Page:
Lots of bad things can happen to patients in the hospital. These complications and events occur so frequently, in fact, that the healthcare industry has come up with a special name for them—iatrogenic injuries, meaning hospital-or healthcare-acquired injuries.
As an Houston, Texas medical malpractice attorneys, one of our jobs responsibilities is to distinguish between complications that were unavoidable even with good care, as opposed to problems caused by medical mistakes or negligence.
In the medical negligence category, there’s one subtype of healthcare mistakes that receives special attention. They are called sentinel events, or never events.
The organizations, such as The Joint Commission, that accredit hospitals and other facilities make lists of sentinel events each year. Healthcare mistakes make their way onto these lists when they are common, well understood, and avoidable with proper care, attention, and policies and procedures.
The Joint Commission requires accredited hospitals and facilities to report each sentinel event that occurs. Plus, they’re required to conduct a root cause analysis to determine why the never event happened and how lessons can be learned to prevent the same problem from occurring again in the future.
One of the Top 10 sentinel events each year for at least the past decade has been patients fall with serious injury. There are hundreds of thousands of falls every year in American hospitals, with about half of them causing some sort of injury to the patient.
So, why is it that patient falls with serious injuries continue to happen even though they are negative events? An analysis of sentinel death reports suggests several key reasons:
• Hospital or facility nurses and other staff don’t follow policies and procedures for fall prevention
• Nurses and other staff members aren’t properly oriented and trained
• In adequate staffing (not enough nurses and staff members to take care of the patient volume)
• Nurses don’t perform an adequate assessment of each patient’s fall risk upon admission, and/or don’t reassess the fall risk daily.
Health insurance bean counters are understandably concerned about how patient falls can add to the length of a hospital admission and add thousands of dollars to healthcare expenses. But the cost to patients in terms of broken bones, pain, suffering, mental anguish, and even death eclipses the dollars and cents.
Fall in a skilled nursing home causes patient death
Sadly, an elderly patient lost his life after a series of falls at Brookhollow Heights Transitional Care Center, LLC. His medical negligence and wrongful death claims were the subject of an opinion recently issued by Houston’s First Court of Appeals, in a case styled Pinnacle Health Facilities XV, LP d/b/a Brookhollow Heights Transitional Care Center, LL v. Deadra Chase et al., No. 01-18-00979-CV (issued July 7, 2020). You can read the opinion here.
The facts of the case are sad to me. The patient was admitted to Pinnacle for skilled nursing and rehabilitation care. He had a variety of age-related conditions including cerebral atherosclerosis (hardening of the arteries to the brain, which can cause visual problems), congestive heart failure, kidney disease, and kidney stones. These kidney conditions, of course, can make a patient feel the urge to urinate more frequently.
Just over a week into his admission, he fell while attempting to go to the bathroom and was found on the floor. The facility staff asked him to use his bedside call button instead of trying to go to the bathroom on his own. A staff member did a full-risk assessment and classified the patient as “high risk” for fall.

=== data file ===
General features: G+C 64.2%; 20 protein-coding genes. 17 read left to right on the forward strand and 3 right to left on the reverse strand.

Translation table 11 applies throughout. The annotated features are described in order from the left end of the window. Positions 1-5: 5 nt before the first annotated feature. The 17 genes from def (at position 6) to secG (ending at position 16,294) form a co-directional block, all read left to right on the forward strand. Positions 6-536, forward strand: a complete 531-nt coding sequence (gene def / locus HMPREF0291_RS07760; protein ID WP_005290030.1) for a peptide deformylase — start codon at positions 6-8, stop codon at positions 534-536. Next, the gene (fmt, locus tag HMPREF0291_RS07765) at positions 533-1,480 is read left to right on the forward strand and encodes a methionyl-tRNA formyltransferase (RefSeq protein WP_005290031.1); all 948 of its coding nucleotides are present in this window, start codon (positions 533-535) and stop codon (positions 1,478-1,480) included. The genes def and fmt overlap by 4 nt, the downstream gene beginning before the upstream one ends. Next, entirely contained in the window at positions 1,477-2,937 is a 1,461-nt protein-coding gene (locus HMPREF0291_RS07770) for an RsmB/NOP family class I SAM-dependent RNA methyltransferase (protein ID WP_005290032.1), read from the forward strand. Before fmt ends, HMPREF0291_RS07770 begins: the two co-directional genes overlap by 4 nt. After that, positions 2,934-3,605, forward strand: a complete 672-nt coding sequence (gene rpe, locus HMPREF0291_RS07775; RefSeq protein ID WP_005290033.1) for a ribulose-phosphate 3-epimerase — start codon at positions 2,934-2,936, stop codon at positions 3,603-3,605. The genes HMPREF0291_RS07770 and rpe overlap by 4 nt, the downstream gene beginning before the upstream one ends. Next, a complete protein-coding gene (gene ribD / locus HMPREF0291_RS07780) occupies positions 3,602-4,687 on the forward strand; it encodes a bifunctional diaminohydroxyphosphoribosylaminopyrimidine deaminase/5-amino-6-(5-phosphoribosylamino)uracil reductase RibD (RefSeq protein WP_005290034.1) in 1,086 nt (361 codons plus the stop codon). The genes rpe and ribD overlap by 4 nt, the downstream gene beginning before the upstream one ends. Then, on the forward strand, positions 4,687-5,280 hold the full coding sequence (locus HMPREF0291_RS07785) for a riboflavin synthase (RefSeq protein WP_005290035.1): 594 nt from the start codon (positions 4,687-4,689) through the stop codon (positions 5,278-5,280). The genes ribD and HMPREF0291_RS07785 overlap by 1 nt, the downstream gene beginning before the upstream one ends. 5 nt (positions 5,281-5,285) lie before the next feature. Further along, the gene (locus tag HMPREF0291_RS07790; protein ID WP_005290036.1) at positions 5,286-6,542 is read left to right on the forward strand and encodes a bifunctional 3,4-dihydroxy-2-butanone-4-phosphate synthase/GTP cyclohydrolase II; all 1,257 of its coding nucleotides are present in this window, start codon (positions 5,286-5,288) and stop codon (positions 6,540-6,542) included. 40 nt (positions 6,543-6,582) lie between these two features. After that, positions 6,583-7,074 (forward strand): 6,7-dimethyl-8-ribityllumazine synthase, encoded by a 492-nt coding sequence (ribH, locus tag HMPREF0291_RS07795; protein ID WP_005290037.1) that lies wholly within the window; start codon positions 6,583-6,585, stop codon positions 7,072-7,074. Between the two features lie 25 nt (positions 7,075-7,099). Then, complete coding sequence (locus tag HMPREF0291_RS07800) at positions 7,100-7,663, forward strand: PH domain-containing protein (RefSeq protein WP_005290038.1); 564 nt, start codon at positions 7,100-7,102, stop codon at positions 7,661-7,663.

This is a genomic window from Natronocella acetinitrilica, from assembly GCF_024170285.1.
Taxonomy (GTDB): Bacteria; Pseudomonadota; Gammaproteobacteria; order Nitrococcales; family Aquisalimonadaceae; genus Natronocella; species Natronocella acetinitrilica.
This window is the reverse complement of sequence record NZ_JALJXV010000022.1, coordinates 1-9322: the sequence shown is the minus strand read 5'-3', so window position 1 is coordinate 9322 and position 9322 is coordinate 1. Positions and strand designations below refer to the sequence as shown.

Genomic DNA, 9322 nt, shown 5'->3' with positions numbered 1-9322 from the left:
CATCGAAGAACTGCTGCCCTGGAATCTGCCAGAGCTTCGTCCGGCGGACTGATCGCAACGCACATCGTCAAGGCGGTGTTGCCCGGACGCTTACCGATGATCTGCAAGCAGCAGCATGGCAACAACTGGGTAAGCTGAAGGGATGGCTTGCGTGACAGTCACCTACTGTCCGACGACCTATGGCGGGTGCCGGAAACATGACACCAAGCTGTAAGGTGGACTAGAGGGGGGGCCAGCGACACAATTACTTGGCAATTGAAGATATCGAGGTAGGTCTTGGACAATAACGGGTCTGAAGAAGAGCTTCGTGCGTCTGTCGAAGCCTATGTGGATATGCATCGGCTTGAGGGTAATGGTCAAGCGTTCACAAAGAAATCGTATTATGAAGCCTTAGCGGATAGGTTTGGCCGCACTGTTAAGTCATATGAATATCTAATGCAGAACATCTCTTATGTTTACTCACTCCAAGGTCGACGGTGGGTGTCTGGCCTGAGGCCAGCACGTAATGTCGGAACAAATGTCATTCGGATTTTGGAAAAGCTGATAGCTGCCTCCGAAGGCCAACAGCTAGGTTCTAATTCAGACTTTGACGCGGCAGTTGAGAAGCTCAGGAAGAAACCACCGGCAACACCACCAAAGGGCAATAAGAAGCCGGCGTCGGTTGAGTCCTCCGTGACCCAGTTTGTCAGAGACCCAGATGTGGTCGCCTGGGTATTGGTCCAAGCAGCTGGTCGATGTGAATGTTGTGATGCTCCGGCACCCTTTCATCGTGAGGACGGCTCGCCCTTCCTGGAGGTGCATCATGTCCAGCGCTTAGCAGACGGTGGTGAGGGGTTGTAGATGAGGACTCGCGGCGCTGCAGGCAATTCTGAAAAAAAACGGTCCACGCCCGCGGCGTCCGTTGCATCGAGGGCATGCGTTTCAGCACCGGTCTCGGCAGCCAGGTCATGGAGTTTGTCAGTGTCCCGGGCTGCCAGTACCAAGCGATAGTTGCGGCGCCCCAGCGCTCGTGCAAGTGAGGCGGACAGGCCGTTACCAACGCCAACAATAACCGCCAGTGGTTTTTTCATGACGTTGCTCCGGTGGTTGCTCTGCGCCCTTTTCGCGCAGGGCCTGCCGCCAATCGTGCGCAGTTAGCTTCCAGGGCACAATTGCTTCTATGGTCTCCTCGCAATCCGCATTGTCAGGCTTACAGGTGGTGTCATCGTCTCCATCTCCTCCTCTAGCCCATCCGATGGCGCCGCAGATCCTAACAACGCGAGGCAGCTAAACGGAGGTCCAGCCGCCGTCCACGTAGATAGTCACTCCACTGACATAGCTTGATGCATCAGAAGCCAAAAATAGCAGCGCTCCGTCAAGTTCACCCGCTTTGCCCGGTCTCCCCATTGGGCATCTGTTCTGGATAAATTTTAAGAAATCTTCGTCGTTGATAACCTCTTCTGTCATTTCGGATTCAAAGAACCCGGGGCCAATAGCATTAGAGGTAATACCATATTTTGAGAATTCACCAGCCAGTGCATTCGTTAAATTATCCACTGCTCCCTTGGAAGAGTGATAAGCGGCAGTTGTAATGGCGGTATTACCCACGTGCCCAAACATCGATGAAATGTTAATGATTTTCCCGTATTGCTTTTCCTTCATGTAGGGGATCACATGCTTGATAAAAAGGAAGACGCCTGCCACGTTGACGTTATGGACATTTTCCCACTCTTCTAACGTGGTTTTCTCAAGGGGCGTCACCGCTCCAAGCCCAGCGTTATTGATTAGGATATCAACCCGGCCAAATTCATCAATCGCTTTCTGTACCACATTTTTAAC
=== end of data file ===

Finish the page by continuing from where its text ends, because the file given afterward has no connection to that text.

Four days later, patient fell again while trying to fold his clothes. A Pinnacle staff member found him on the floor and again asked him to press the call button when he needed help. It turns out that the patient’s call button wasn’t even working and that a repair order had been in place. Apparently, the staff taking care of the patient was unaware of this fact.
Around this time, a staff member ordered bed rails and non-slip mats for fall-prevention. Under the standard of care, nursing and other facility staff have an increased responsibility to take fall precautions for a patient who has a high risk of falling.
Around a month later, another Pinnacle staff member noted that the patient was at a high risk for falls. In his medical record documentation, the references to his medications including diuretics (water pills that cause the need to urinate) and antihypertensives. The staff member also noted that the patient tended to forget his physical limitations and that he needed help to ambulate or walk around.
The next week, staff member found the patient on the floor again. This time, he had a cut on his head. He was transferred to the hospital, where a CT scan showed that he had bleeding on both sides of his brain. Although two weeks of hospital and medical care kept him alive, his condition deteriorated. He needed ventilatory/breathing support and remained unconscious.
His death certificate reflected cause of death of subdural hemorrhage due to blunt-impact head trauma. In other words, he sustained an iatrogenic (healthcare-caused) fall that was so severe that caused brain bleeding.
The plaintiffs in this case believe that the skilled nursing facility violated standard care by poor staffing levels, inexperienced staff, and overall inattention to a patient with high fall risk.
If you or a loved one has been seriously injured because of a hospital, nursing, or rehabilitation facility fall, then contact a skilled, top-rated Houston, Texas medical malpractice lawyer for help in evaluating your potential case.